A new article from EdTech Magazine recently came across my desk entitled “Campus IT Leadership Must Break Down Traditional Silos.” Although the article dealt mainly with practices in Higher Ed, I think the sentiment can be extended to K-12. Through my Master’s research I have uncovered that in an age where access to educational technology is essential (look no further than the Ontario Ministry of Education’s $150 million commitment to school districts), the role of IT staff needs to shift.
Traditionally, the role of IT in large organizations (like Ontario’s publicly funded school districts) has been to maintain control, protect information, and assume responsibility for updating/repairing hardware and software. It was work that was primarily done in the shadows/background that went largely unnoticed by stakeholders. In fact, if I think back to my elementary school days I vaguely remember an IT technician coming in occasionally to work on the computer lab or on equipment throughout the school. They were merely the last second fix…an afterthought…an assumed safety net that was brought to the light to save the day and returned to the shadows when no longer needed. In 2015, that will need to change.
The integration of educational technology into the learning environment has not been a smooth transition. Blunders like compromises in private data and the acquisition of mismatched technologies are becoming increasingly common in K-12 education. Clearly effective technology implementation requires meaningful collaboration between IT and academic partners to occur. In my opinion, a large amount of the chaos that surrounds technology implementation has to deal with a lack of communication between IT and teaching/support staff. Both sides tend to ignore the roles one another plays in the educational environment. To bridge this gap, I have listed 3 ways in which school districts can foster constructive interactions between IT and educators.
1. Respect the challenges one another faces
A common complaint I hear from both sides is that the other “doesn’t understand what we need to do on our end.” In a lot of ways that is true.
Some teachers don’t consider the fact that the technology application they prefer to use in their class may compromise student data. Many don’t know the amount of resources wasted on IT staff having to handle password resets for staff email accounts is staggering. Certainly most don’t know the sheer number of attacks a school district’s wireless network receives on a daily basis and ways they leave the board susceptible. The list goes on and on…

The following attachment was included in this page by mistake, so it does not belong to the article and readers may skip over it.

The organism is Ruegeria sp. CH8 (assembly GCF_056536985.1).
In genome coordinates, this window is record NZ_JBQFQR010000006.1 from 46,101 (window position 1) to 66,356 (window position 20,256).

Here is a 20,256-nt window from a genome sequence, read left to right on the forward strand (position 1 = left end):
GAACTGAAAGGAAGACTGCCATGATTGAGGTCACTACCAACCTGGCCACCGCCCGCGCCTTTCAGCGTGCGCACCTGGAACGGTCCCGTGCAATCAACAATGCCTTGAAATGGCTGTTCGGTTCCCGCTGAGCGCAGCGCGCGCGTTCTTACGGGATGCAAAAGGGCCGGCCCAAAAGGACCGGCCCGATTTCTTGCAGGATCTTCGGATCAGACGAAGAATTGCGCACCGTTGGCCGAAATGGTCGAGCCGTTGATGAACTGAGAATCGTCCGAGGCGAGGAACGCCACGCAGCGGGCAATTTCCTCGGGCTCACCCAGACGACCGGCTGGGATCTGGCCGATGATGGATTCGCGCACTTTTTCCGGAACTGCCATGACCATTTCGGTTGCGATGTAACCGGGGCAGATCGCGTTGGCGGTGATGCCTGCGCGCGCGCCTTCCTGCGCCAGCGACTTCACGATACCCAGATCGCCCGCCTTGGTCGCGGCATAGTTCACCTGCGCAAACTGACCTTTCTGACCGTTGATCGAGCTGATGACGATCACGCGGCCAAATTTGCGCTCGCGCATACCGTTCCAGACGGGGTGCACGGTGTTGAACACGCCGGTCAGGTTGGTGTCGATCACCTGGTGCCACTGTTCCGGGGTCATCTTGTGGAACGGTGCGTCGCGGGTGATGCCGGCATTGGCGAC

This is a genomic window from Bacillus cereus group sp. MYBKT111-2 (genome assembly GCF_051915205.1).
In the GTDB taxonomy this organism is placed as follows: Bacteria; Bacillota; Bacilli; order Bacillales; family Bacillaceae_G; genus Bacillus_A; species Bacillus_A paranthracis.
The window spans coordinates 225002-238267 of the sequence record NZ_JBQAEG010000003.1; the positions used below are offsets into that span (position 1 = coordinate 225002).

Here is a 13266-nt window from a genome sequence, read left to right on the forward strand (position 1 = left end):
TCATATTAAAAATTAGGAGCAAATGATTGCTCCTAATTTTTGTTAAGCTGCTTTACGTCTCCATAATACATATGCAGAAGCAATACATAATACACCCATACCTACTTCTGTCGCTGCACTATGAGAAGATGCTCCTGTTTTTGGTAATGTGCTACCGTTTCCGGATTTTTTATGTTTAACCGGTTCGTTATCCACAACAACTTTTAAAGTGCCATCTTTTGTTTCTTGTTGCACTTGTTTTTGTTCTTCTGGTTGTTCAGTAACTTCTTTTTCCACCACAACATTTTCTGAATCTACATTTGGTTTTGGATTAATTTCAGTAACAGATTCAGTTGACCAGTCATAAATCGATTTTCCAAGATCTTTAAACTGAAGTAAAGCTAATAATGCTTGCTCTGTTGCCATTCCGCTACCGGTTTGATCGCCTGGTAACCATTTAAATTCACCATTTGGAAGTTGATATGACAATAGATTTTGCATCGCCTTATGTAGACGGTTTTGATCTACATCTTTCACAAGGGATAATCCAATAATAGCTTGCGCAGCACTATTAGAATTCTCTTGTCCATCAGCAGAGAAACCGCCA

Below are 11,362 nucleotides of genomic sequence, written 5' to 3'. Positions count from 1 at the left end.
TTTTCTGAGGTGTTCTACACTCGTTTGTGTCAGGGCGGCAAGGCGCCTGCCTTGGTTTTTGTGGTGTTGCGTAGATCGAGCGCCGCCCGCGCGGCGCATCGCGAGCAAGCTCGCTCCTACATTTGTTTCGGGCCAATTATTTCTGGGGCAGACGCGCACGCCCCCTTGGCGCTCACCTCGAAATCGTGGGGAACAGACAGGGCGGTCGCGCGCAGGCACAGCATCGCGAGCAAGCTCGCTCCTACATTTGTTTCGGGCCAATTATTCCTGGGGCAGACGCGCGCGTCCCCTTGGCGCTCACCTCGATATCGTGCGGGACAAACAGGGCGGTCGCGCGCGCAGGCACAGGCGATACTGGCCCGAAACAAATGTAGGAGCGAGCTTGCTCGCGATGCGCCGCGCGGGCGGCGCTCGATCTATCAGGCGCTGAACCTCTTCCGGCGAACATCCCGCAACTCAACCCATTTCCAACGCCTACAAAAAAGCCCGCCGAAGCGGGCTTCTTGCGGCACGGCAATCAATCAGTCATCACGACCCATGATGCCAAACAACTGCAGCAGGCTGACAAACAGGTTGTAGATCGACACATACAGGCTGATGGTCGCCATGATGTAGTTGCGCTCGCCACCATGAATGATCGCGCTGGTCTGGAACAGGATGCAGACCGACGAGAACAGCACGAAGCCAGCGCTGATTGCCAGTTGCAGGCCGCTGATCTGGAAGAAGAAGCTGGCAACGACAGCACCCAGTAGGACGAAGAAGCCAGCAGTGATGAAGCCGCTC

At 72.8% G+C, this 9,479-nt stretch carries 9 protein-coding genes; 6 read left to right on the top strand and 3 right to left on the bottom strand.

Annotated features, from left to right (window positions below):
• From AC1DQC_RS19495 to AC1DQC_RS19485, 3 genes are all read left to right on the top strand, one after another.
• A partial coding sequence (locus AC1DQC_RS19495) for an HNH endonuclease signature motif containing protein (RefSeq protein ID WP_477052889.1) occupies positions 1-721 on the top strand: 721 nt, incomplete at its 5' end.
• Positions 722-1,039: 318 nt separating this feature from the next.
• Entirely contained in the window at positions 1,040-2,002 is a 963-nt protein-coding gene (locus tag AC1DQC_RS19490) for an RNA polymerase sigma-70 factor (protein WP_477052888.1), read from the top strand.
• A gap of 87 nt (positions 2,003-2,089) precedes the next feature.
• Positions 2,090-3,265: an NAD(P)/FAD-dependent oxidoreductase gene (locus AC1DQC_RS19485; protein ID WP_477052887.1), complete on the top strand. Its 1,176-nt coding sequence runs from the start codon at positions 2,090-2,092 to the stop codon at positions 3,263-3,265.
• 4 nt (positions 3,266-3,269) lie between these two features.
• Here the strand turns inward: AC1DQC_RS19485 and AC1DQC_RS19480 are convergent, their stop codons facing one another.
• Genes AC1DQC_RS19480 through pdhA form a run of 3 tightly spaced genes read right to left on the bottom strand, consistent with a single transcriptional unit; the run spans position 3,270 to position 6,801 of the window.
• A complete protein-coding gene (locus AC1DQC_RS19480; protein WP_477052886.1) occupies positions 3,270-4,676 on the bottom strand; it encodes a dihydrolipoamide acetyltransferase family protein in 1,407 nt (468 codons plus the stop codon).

However, the same can be said for IT. How many technicians understand that being able to use a technology proficiently and being able to teach a group of 30+ students with a technology are two different things? Some may not realize that the quality of professional development teachers receive is often times inadequate and does not leave them with a great grasp of how to use a particular device. Do IT staff understand that just because a particular technology may be easy to manage at a district-level and has high repairability/durability that it may not meet the pedagogical/student learning needs of a classroom?
Both groups are in a great state of transition and both IT and academics need to be cognizant that their actions have implications that ripple throughout the organization.
2. Create more opportunities for meaningful collaboration
Meaningful collaboration requires more than just having an IT staff member sit in on a meeting. IT technicians need to be both visible and approachable for academic staff. These individuals have a great deal of knowledge about technology, privacy, device functionality, etc. and that knowledge often stays within the confines of IT. Those kinds of silos need to be broken down so that academic decisions related to technology are always made with the input of the IT professionals needed to support them.
3. Remember both sides are working towards the same goal
Finally, at a time where the focus in education happens to be on technology, IT/academic staff need to remember that the ultimate goal of the organization is to improve student learning. I understand that an IT technician may not realize that when he/she arrives to work (and it does not help that with many of the school boards in Ontario being massive in size, the needs of the organization tend to outweigh the needs of the students)…but this needs to change. IT staff need to be empowered to assume a greater role in the educational environment and really see the impact they can have on K-12 education. Educators cannot do this alone. They require the skills, problem-solving, and tenacity that many IT staff members possess.
That is why 2015 needs to be the year of the IT leader in education.